Psycho-endocrine-immune response to mindfulness-based stress reduction in HIV-infected individuals

2.50
Hdl Handle:
http://hdl.handle.net/10755/160733
Type:
Presentation
Title:
Psycho-endocrine-immune response to mindfulness-based stress reduction in HIV-infected individuals
Abstract:
Psycho-endocrine-immune response to mindfulness-based stress reduction in HIV-infected individuals
Conference Sponsor:Midwest Nursing Research Society
Conference Year:2001
Author:Robinson, F.
P.I. Institution Name:University of Illinois at Chicago
Title:Research Associate
Contact Address:College of Nursing, 845 South Damen Avenue, M/C 802, 405E NURS, Chicago, IL, 60612, USA
Contact Telephone:312.996.8217
Stress may hasten HIV disease progression by compromising immune response and increasing viral replication. Conversely, stress reduction may buffer effects of stress on HIV disease. This study determined the effects of an 8-week, mindfulness-based stress reduction (MBSR) program on perceived stress, mood, stress hormones, immune function, and health in HIV infected subjects. A synthesized conceptual framework of psychoneuroimmunology and a transactional model of stress guided the study. A quasi-experimental, repeated-measures, control group design was utilized. Subjects were non-randomly assigned to intervention or control group, and data were collected at baseline, 4 weeks, 8 weeks (immediately post-intervention), and 3 months post-intervention. At 8-weeks the MSBR group showed significant increases (p<0.05; T-test from baseline) in mood, functional health, and natural killer (NK) cell activity due to elevated NK cell numbers. These changes persisted at 3-months post-intervention. Control subjects showed no changes over time. Cortisol and DHEAS did not change in either group. These results provide empirical evidence to include stress reduction techniques in the comprehensive care of patients with HIV disease.
Repository Posting Date:
26-Oct-2011
Date of Publication:
17-Oct-2011
Sponsors:
Midwest Nursing Research Society

Full metadata record

DC FieldValue Language
dc.typePresentationen_GB
dc.titlePsycho-endocrine-immune response to mindfulness-based stress reduction in HIV-infected individualsen_GB
dc.identifier.urihttp://hdl.handle.net/10755/160733-
dc.description.abstract<table><tr><td colspan="2" class="item-title">Psycho-endocrine-immune response to mindfulness-based stress reduction in HIV-infected individuals</td></tr><tr class="item-sponsor"><td class="label">Conference Sponsor:</td><td class="value">Midwest Nursing Research Society</td></tr><tr class="item-year"><td class="label">Conference Year:</td><td class="value">2001</td></tr><tr class="item-author"><td class="label">Author:</td><td class="value">Robinson, F.</td></tr><tr class="item-institute"><td class="label">P.I. Institution Name:</td><td class="value">University of Illinois at Chicago</td></tr><tr class="item-author-title"><td class="label">Title:</td><td class="value">Research Associate</td></tr><tr class="item-address"><td class="label">Contact Address:</td><td class="value">College of Nursing, 845 South Damen Avenue, M/C 802, 405E NURS, Chicago, IL, 60612, USA</td></tr><tr class="item-phone"><td class="label">Contact Telephone:</td><td class="value">312.996.8217</td></tr><tr class="item-email"><td class="label">Email:</td><td class="value">prphd@uic.edu</td></tr><tr><td colspan="2" class="item-abstract">Stress may hasten HIV disease progression by compromising immune response and increasing viral replication. Conversely, stress reduction may buffer effects of stress on HIV disease. This study determined the effects of an 8-week, mindfulness-based stress reduction (MBSR) program on perceived stress, mood, stress hormones, immune function, and health in HIV infected subjects. A synthesized conceptual framework of psychoneuroimmunology and a transactional model of stress guided the study. A quasi-experimental, repeated-measures, control group design was utilized. Subjects were non-randomly assigned to intervention or control group, and data were collected at baseline, 4 weeks, 8 weeks (immediately post-intervention), and 3 months post-intervention. At 8-weeks the MSBR group showed significant increases (p&lt;0.05; T-test from baseline) in mood, functional health, and natural killer (NK) cell activity due to elevated NK cell numbers. These changes persisted at 3-months post-intervention. Control subjects showed no changes over time. Cortisol and DHEAS did not change in either group. These results provide empirical evidence to include stress reduction techniques in the comprehensive care of patients with HIV disease.</td></tr></table>en_GB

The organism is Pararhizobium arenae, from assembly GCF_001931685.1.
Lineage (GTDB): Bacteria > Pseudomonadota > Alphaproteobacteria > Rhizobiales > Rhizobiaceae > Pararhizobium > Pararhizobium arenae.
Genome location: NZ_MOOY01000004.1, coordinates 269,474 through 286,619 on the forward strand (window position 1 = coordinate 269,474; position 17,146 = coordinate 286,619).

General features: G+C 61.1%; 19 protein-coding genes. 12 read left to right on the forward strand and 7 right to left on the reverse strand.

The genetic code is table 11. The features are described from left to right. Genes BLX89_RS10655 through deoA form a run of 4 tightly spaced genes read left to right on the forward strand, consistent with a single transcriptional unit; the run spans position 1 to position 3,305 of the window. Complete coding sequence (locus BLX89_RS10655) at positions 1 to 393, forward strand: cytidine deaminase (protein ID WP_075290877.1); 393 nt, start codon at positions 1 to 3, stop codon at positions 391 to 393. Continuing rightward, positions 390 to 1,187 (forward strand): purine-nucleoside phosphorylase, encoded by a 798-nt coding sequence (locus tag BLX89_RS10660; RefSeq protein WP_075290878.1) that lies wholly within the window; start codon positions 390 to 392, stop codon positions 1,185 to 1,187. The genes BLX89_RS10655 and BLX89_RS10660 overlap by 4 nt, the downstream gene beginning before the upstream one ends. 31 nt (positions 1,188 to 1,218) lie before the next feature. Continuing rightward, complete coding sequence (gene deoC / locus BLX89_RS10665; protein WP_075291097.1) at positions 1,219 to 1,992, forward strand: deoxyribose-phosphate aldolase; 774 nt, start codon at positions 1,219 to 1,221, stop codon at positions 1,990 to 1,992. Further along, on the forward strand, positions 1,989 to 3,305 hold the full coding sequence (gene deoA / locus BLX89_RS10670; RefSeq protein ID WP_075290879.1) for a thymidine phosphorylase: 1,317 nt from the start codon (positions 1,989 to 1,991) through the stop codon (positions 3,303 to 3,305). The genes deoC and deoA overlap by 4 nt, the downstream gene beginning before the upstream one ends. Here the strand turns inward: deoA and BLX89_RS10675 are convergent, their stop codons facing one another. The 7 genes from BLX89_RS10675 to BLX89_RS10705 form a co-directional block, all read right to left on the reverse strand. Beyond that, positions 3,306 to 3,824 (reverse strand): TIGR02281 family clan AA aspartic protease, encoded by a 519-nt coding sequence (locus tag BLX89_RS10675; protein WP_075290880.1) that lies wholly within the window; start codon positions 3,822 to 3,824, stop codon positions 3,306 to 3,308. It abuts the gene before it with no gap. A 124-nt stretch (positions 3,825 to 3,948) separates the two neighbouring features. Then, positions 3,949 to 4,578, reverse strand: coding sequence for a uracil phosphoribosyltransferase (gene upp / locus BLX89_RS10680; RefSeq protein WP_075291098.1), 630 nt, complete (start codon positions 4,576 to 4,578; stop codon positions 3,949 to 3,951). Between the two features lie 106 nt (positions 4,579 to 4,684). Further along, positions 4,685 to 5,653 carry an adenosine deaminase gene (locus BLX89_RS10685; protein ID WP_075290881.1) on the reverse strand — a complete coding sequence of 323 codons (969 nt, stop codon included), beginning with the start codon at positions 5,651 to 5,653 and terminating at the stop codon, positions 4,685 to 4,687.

dc.date.available2011-10-26T23:09:46Z-
dc.date.issued2011-10-17en_GB
dc.date.accessioned2011-10-26T23:09:46Z-
dc.description.sponsorshipMidwest Nursing Research Societyen_GB
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